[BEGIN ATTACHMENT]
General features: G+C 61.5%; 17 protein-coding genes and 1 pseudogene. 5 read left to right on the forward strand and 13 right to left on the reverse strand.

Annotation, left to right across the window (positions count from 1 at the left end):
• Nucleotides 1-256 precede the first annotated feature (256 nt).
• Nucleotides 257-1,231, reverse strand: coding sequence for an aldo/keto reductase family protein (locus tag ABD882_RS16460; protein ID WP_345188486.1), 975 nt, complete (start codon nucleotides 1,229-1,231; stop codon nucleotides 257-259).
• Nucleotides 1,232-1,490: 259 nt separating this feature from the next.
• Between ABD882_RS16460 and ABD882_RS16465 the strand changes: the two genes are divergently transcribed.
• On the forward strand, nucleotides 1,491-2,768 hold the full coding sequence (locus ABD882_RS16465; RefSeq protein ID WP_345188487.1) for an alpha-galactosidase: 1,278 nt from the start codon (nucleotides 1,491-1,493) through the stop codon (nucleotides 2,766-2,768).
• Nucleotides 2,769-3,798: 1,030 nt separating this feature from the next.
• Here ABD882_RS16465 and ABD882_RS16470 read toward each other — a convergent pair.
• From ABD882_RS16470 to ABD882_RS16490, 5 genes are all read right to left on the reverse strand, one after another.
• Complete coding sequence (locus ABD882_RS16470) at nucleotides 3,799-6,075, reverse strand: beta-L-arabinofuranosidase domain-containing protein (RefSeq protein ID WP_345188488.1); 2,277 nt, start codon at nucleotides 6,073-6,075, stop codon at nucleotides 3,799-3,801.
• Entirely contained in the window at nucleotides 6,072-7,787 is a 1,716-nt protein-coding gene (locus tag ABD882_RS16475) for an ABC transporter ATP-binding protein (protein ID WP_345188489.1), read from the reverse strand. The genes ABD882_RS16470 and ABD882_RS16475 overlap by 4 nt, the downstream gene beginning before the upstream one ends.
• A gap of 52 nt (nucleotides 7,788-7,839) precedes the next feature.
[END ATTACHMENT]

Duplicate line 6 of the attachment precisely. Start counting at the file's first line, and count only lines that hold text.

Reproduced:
• Between ABD882_RS16460 and ABD882_RS16465 the strand changes: the two genes are divergently transcribed.